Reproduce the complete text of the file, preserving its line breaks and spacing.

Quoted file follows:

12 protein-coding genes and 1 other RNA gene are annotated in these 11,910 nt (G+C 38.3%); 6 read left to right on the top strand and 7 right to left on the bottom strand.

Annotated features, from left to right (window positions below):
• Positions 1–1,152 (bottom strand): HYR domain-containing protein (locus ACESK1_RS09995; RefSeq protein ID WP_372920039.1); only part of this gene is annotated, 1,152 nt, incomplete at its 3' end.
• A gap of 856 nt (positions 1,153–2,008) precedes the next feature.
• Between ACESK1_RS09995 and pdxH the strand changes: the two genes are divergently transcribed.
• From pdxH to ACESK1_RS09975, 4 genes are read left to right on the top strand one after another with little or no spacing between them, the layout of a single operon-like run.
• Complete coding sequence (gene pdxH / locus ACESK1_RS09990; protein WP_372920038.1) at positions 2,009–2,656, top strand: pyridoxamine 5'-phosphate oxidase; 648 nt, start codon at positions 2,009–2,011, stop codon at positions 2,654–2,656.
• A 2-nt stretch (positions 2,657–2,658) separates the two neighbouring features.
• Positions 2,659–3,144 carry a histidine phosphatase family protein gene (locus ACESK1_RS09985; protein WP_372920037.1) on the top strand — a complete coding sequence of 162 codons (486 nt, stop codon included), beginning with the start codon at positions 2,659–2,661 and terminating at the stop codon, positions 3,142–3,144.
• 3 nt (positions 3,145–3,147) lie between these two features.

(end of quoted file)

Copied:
12 protein-coding genes and 1 other RNA gene are annotated in these 11,910 nt (G+C 38.3%); 6 read left to right on the top strand and 7 right to left on the bottom strand.

Annotated features, from left to right (window positions below):
• Positions 1–1,152 (bottom strand): HYR domain-containing protein (locus ACESK1_RS09995; RefSeq protein ID WP_372920039.1); only part of this gene is annotated, 1,152 nt, incomplete at its 3' end.
• A gap of 856 nt (positions 1,153–2,008) precedes the next feature.
• Between ACESK1_RS09995 and pdxH the strand changes: the two genes are divergently transcribed.
• From pdxH to ACESK1_RS09975, 4 genes are read left to right on the top strand one after another with little or no spacing between them, the layout of a single operon-like run.
• Complete coding sequence (gene pdxH / locus ACESK1_RS09990; protein WP_372920038.1) at positions 2,009–2,656, top strand: pyridoxamine 5'-phosphate oxidase; 648 nt, start codon at positions 2,009–2,011, stop codon at positions 2,654–2,656.
• A 2-nt stretch (positions 2,657–2,658) separates the two neighbouring features.
• Positions 2,659–3,144 carry a histidine phosphatase family protein gene (locus ACESK1_RS09985; protein WP_372920037.1) on the top strand — a complete coding sequence of 162 codons (486 nt, stop codon included), beginning with the start codon at positions 2,659–2,661 and terminating at the stop codon, positions 3,142–3,144.
• 3 nt (positions 3,145–3,147) lie between these two features.